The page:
Remarkably, Reed wasn't the first speaker at CPAC to compare the Obama administration's policies to the Jim Crow South.
On Thursday, Louisiana Gov. Bobby Jindal made the same comparison in his address to the conference. "We've got Eric Holder and the Department of Justice trying to stand in the schoolhouse door," he said.
But as I reported in a new profile of Jindal, Louisiana isn't exactly a pillar of inclusiveness. Some schools that receive state funding under the voucher program promise to immediately expel any student who is found to be a homosexual—or to be promoting homosexuality in any form.
The annual conservative confab was notable for who wasn't there.
Tim MurphyMar. 7, 2014 10:14 AM
In the bowels of the National Harbor convention center in suburban Maryland on Thursday, a nonprofit called Empact America schooled attendees about the threat of a terrorist attack by way of an electromagnetic pulse. Former Reagan Defense Department official Frank Gaffney articulated his view that anti-tax activist and American Conservative Union board member Grover Norquist is an undercover agent for the Muslim Brotherhood. Ginni Thomas, a Daily Caller contributor and wife of Supreme Court Justice Clarence Thomas, alleged that President Barack Obama may be guilty of providing material support for terrorism. At least one panelist suggested that Speaker of the House John Boehner was a part of the Benghazi cover-up. (Who can say?)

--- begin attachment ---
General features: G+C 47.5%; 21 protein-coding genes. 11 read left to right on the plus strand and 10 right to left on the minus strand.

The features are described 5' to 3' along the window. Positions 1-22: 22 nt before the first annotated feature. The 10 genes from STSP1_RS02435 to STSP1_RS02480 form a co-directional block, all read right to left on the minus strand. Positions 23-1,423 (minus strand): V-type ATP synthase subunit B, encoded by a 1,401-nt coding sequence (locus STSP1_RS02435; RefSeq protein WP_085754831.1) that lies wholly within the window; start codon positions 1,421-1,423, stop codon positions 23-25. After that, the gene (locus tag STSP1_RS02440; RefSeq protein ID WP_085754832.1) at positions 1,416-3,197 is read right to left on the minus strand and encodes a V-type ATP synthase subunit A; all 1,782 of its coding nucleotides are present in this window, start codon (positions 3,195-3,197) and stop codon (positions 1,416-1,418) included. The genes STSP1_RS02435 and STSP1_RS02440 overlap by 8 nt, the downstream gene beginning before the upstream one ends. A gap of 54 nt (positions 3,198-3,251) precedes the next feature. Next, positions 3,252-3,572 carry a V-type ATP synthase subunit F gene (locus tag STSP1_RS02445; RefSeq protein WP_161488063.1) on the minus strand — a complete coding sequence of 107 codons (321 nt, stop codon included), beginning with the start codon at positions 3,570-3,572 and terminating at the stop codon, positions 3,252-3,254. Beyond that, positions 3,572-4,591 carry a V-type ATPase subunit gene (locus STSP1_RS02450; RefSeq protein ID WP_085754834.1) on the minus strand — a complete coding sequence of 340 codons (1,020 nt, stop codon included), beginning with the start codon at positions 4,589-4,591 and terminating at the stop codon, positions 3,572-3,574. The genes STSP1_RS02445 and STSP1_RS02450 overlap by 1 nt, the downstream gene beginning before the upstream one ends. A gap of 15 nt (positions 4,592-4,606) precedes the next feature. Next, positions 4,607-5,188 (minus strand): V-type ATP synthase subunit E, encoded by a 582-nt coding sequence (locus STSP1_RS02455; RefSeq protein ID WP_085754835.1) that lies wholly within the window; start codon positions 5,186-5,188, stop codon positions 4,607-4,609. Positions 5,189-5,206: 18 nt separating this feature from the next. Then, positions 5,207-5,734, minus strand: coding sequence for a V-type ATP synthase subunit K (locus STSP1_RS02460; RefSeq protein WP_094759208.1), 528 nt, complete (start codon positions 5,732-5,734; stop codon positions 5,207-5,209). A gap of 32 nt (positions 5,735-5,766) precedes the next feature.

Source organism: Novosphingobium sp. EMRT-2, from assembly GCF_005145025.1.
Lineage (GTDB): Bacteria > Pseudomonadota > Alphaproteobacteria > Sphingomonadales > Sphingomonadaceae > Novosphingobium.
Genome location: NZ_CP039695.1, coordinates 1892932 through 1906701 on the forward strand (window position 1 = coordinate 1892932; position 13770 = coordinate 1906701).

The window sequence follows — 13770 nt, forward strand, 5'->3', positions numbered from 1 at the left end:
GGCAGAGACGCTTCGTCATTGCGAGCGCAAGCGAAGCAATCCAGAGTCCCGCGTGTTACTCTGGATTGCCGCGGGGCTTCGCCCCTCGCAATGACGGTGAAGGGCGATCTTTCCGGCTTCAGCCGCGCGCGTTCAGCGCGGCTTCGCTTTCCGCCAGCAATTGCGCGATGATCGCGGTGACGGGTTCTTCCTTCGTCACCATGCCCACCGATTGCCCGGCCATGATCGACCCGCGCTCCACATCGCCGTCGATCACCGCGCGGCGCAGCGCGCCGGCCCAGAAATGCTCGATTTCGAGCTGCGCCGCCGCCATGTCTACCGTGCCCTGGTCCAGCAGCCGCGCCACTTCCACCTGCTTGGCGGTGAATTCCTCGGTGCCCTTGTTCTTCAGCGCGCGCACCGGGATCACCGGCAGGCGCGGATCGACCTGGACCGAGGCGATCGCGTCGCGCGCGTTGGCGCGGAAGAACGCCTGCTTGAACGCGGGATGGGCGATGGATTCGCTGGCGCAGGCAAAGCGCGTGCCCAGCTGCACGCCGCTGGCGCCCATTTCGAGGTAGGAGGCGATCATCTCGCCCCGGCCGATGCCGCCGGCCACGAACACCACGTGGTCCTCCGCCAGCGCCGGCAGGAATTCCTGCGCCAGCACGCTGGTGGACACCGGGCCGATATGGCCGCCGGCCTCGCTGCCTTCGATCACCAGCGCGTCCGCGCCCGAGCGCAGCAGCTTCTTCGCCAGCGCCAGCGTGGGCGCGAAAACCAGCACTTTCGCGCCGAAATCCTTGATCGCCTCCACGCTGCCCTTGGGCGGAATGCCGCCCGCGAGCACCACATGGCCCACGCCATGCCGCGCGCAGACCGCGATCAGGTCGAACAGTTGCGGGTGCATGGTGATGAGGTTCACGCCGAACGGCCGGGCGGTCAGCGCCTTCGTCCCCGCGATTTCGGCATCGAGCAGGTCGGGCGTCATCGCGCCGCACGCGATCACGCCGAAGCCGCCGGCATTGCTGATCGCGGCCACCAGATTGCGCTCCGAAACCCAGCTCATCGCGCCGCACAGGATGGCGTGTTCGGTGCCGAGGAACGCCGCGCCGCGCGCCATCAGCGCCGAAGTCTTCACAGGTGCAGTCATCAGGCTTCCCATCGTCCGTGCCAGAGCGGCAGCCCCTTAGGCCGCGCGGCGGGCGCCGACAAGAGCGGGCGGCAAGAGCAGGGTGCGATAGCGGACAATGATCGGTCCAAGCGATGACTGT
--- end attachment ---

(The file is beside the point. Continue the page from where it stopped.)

But this gathering of very concerned right-wingers wasn't an official part of the annual Conservative Political Action Conference underway in the same facility. The panelists were the "uninvited"—a motley crew of conservative activists who had been shunned by CPAC organizers and assembled, for the second consecutive year, as a sort of shadow convention by Breitbart News. After building a reputation for catering to conspiracy theorists and bigots (especially during the first five years of the Obama administration), CPAC, the nation's largest annual conservative political shindig, seems to have turned down the volume.
That is, CPAC is getting soft.
Just consider the recent history. In 2012, CPAC organizers opened up their conference to folks like John Derbyshire (since fired from the National Review for telling his kids to avoid black people), and the founder of VDare.com, celebrating the first English child born in North America. Last year, Wayne Allyn Root, who attempted to swing the 2012 election by claiming Obama attended Columbia as a foreign exchange student, spoke from a CPAC side stage. Three years ago, Thomas Woods, a founder of the secessionist group League of the South, spoke at a CPAC breakout session and held a book signing. Last year, a Fox News commentator made a rape joke about a rape victim. There have even been CPAC panels on the supposed Muslim Brotherhood takeover of CPAC.